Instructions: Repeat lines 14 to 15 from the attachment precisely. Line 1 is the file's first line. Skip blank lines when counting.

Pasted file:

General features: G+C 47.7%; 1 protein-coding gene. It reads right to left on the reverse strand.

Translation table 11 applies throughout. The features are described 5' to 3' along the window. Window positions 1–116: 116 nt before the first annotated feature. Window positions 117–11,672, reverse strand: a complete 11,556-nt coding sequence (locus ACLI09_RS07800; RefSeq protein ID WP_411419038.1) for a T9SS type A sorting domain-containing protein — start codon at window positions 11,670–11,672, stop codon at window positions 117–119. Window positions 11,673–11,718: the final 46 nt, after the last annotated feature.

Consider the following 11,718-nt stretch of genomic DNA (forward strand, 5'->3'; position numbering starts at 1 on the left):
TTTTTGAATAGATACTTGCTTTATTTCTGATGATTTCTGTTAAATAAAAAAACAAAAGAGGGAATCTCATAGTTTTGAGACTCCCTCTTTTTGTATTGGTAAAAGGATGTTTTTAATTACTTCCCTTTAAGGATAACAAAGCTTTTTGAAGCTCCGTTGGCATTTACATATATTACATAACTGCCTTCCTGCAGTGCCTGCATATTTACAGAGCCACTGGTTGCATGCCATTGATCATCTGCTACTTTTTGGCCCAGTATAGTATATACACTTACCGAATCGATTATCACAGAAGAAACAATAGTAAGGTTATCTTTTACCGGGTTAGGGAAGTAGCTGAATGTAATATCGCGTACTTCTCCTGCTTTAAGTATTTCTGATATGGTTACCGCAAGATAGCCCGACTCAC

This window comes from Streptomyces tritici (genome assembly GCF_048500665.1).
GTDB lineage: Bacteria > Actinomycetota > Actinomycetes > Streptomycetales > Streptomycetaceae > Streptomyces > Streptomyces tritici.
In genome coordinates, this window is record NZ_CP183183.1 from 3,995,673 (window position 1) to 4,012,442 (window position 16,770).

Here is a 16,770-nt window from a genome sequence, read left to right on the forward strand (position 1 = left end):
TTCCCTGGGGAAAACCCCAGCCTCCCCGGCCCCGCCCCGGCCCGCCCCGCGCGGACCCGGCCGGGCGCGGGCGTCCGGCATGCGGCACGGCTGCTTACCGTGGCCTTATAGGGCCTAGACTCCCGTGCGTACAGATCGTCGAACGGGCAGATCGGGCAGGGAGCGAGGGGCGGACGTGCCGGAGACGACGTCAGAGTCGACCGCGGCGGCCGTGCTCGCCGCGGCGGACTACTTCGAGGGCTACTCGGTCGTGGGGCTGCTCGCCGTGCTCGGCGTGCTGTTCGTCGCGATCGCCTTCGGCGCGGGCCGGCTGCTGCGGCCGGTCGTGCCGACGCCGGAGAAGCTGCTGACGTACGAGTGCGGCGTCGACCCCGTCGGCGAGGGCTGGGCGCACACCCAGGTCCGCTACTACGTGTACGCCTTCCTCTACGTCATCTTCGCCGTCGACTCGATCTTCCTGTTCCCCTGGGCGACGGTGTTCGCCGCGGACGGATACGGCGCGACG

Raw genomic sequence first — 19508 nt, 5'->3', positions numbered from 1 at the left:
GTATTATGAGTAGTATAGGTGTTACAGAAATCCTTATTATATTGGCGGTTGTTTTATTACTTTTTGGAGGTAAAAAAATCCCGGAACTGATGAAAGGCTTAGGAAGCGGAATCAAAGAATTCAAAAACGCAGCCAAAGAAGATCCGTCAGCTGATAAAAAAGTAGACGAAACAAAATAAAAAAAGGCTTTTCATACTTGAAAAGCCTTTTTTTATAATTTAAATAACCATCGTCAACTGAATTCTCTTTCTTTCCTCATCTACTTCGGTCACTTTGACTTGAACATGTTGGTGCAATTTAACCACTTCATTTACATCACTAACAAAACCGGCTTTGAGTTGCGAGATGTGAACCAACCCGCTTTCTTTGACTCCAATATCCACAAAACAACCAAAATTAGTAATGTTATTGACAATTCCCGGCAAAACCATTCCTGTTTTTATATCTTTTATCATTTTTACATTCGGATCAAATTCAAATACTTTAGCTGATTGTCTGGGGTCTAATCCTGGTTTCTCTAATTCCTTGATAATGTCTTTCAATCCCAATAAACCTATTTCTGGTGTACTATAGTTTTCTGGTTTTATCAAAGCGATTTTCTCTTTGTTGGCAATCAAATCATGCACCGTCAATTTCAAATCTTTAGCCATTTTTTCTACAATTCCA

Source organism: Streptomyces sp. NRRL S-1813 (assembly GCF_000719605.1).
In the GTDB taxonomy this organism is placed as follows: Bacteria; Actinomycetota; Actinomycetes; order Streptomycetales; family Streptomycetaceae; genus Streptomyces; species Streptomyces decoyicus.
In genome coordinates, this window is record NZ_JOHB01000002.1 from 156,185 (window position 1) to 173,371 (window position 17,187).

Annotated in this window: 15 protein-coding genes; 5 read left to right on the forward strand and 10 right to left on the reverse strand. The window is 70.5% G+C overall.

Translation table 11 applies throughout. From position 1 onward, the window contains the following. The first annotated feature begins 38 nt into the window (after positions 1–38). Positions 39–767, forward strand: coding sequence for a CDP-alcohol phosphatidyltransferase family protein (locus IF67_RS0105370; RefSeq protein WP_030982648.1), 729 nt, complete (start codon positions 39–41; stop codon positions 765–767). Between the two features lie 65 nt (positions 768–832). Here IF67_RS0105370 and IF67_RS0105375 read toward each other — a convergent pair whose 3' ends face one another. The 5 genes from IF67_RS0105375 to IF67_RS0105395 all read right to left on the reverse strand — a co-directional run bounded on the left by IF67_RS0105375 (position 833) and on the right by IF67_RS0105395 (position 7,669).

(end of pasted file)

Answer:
In genome coordinates, this window is record NZ_JOHB01000002.1 from 156,185 (window position 1) to 173,371 (window position 17,187).

Annotated in this window: 15 protein-coding genes; 5 read left to right on the forward strand and 10 right to left on the reverse strand. The window is 70.5% G+C overall.